Understanding the power of design to facilitate positive change in the end-user. By Eric Bailey, Principal Designer, frog San Francisco
I believe that people carry with them hidden notions of the self and what they can and should be – concepts that are packed deeply into the background of their behavior. Even while performing the most mundane tasks, there is some element that is motivated by a vision of what they might accomplish and who they might someday become. Psychologist Abraham Maslow placed this natural inclination towards self-actualization at the apex of his hierarchy of human needs. But for many people, these possibilities remain mere concepts, their realization thwarted by habit and deliberation.
At the most basic level, the role of the designer is to create products and services that address human needs. But as our field advances, we must find new ways to extend this calling further, beyond basic needs for survival or even higher-level needs for aesthetics and belonging to this critical desire for self-improvement. Can personal development be better shaped by the technologies we, as designers, create? What if products and environments were designed to acknowledge individual aspirations and facilitate the realization of users’ potential? Could our products not only change users’ behavior, but actually foster within them the qualities that they seek?
Virtuality offers an interesting testing ground for these notions. Millions of people have turned to online environments, such as Second Life, World of Warcraft, and Spore, in order to experience life as an alternate self; in many cases, an avatar can represent the ideal self whose actualization has proven challenging in the real world. These worlds provide a safe space for rehearsing ideal behavior and achieving preferable outcomes.
Although the virtual world holds value in depicting human aspiration, I believe that technology can play a more generative role in defining and fulfilling human potential in the real world. It can support our physical and cognitive development, helping us grow stronger, wiser. As the stewards of technology, designers must begin to see even the most basic design problem as an opportunity for facilitating human transformation.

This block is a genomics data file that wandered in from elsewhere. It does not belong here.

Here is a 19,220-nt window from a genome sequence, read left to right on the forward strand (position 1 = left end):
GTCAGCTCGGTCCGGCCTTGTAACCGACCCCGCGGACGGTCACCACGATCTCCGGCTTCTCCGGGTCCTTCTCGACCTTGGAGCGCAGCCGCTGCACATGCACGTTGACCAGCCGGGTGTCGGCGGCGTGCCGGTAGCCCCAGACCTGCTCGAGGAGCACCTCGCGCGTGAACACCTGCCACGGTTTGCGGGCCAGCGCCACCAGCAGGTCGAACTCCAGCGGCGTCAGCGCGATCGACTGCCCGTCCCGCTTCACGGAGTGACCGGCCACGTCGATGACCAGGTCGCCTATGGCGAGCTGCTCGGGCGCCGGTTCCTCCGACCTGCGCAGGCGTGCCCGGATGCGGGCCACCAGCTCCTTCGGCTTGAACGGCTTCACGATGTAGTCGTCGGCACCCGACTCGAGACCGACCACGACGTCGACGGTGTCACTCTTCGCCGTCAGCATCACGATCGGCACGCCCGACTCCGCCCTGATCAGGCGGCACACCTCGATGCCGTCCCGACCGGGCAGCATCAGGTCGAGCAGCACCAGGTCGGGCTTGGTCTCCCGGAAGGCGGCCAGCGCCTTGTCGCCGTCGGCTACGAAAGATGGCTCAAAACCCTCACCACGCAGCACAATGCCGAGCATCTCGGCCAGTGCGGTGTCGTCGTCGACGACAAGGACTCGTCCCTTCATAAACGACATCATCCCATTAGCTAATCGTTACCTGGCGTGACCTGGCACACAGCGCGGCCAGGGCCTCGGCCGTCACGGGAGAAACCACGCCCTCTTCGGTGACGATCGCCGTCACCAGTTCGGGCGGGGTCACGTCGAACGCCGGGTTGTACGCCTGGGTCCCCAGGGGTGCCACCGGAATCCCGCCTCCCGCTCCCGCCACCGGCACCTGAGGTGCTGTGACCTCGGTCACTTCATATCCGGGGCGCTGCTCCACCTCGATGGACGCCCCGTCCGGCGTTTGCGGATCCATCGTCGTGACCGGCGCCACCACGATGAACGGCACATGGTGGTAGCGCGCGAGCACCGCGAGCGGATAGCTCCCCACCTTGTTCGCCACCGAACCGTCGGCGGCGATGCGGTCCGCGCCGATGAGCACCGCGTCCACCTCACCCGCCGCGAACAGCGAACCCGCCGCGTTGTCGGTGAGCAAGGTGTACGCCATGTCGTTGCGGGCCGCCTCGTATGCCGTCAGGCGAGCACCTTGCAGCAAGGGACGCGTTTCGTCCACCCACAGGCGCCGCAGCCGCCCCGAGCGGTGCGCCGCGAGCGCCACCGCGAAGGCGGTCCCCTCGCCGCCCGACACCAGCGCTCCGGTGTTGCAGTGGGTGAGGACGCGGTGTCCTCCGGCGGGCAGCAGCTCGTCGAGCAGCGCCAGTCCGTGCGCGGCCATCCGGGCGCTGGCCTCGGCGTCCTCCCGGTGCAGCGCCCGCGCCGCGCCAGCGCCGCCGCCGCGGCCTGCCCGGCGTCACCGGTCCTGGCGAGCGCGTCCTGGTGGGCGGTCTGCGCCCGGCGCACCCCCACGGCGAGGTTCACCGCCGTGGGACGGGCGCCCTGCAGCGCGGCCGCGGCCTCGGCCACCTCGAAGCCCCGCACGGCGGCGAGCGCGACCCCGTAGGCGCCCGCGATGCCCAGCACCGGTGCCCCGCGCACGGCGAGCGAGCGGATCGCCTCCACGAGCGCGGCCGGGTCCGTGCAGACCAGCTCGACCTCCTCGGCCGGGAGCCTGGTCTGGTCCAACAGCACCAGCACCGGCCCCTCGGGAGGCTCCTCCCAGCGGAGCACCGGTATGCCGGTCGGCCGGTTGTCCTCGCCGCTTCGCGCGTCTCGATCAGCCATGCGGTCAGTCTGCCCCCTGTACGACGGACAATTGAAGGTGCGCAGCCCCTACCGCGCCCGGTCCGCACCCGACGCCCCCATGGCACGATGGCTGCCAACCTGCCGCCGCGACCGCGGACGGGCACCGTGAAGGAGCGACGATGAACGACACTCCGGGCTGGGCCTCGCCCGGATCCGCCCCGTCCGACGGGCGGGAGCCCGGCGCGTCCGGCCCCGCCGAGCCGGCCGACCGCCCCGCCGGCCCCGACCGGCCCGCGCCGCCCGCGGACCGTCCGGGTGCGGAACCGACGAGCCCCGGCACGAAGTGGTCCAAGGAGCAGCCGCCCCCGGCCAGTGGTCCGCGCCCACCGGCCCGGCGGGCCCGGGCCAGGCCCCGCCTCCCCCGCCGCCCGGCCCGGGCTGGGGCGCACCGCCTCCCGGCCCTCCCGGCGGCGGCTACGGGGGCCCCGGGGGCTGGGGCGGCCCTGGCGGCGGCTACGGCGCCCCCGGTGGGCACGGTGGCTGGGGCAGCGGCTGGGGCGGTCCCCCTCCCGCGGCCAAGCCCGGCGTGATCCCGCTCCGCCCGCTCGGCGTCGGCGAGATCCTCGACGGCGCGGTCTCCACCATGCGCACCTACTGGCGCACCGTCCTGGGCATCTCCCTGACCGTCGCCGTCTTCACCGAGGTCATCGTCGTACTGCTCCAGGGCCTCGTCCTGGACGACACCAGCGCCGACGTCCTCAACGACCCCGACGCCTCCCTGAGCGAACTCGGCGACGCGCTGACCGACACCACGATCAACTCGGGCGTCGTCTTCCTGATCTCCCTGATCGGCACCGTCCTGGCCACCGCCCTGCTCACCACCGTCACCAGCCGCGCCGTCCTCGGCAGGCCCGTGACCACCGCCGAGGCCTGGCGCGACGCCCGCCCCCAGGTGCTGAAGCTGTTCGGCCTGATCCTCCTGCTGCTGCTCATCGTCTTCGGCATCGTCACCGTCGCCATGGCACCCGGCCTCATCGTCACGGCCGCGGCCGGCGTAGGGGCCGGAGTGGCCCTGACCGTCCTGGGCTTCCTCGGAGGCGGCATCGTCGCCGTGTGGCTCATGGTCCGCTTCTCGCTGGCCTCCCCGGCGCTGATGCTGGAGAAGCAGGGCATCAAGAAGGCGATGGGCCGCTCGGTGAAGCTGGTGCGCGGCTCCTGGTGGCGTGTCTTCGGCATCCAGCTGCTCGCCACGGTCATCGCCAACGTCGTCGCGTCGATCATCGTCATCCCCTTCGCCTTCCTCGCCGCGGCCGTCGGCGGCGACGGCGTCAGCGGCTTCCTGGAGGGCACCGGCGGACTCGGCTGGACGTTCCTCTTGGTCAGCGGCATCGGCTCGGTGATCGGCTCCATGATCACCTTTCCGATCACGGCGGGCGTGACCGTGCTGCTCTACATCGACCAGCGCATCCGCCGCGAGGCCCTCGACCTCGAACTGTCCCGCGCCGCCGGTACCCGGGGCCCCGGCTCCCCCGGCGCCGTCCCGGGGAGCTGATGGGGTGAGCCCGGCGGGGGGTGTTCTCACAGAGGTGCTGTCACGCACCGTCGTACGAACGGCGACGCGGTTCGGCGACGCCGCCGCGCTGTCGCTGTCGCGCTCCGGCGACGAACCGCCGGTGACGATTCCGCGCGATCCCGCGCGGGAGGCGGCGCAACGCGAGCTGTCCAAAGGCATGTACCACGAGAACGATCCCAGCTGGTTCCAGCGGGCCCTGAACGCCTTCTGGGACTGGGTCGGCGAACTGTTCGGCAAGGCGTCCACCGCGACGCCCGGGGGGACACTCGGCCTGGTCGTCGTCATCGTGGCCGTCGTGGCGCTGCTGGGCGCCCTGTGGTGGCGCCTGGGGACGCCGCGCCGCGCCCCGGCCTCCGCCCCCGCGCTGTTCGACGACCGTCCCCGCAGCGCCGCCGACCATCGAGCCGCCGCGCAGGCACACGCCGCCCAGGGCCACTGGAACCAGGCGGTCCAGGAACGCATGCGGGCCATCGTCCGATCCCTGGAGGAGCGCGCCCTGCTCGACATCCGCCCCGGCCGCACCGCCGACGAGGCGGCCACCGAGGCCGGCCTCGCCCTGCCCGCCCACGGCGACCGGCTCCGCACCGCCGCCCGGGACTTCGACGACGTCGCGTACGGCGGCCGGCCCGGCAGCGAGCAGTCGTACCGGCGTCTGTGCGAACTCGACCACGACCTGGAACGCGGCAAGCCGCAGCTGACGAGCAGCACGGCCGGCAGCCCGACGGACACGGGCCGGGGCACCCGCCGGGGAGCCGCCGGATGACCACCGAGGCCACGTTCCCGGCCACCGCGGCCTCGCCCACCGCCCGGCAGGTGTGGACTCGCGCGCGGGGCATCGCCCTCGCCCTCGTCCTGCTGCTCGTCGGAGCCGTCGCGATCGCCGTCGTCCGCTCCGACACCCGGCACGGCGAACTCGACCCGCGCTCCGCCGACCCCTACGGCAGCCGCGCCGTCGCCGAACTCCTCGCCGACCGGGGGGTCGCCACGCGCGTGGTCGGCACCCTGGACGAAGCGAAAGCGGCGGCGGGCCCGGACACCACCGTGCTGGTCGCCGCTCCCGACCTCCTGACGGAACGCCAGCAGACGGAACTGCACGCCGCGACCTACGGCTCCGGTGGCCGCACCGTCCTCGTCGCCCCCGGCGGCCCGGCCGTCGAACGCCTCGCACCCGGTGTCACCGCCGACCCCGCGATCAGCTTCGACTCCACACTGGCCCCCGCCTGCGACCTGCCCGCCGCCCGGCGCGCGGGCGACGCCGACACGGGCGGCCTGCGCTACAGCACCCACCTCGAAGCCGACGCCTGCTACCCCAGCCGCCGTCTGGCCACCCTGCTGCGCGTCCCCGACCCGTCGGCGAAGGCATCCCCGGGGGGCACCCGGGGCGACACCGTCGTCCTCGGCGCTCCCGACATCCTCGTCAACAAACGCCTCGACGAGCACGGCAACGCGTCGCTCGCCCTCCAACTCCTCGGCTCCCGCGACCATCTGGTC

Persuasion and Designing Experiences
As a designer of digitally integrated experiences, I’m intrigued by this “change agency” perspective, which transcends typical design issues of efficient use and enjoyment to provide a more aspirational view of products’ potential influence on people.
Personal transformation occurs through an alteration of thought and behavior. But facilitating change that endures beyond the moment of direct user-product interaction requires some knowledge of human motivation – in order to effect ongoing change in a user’s actions, we must also shape her values and beliefs. The rational model of persuasion can be a useful framework for understanding how design might assert its influence in the fulfillment of users’ aspirations.
(What I understand as fact. What I know.) + Values/Motives
(What I judge as good/bad. What I want. My self interest.) = Attitudes
(What I like and dislike.) —> Behavior
(What I do. How I do it. What I say. How I say it.)
Can we shift these attitudes, and thus behaviors? How do we, as designers, make this happen? Experiences and perception play a pivotal role in the success of this equation. While someone may believe that a particular action is beneficial, and value that behavior, if the experience itself is unpleasant, it may never be adopted. Designers shape experience. We control how objects and ideas occur to an individual. In doing so, we have an opportunity to define experiences that engender specific attitudes, and ultimately change the individual.
Designers can look to theories in education and communications for tactics in exerting influence.
- Information processing: William McGuire’s 6 steps to persuasion
- Maxwell & Schmitt’s Taxonomy (1967) of 16 influence tactics
- Levine & Wheeless (1990) 53 influence tactics
- B.J. Fogg’s Principles of Persuasive Technology
These can be useful to us in guiding users toward certain behaviors, but must also be supplemented with an understanding of the unique stated and latent aspirations of our audience.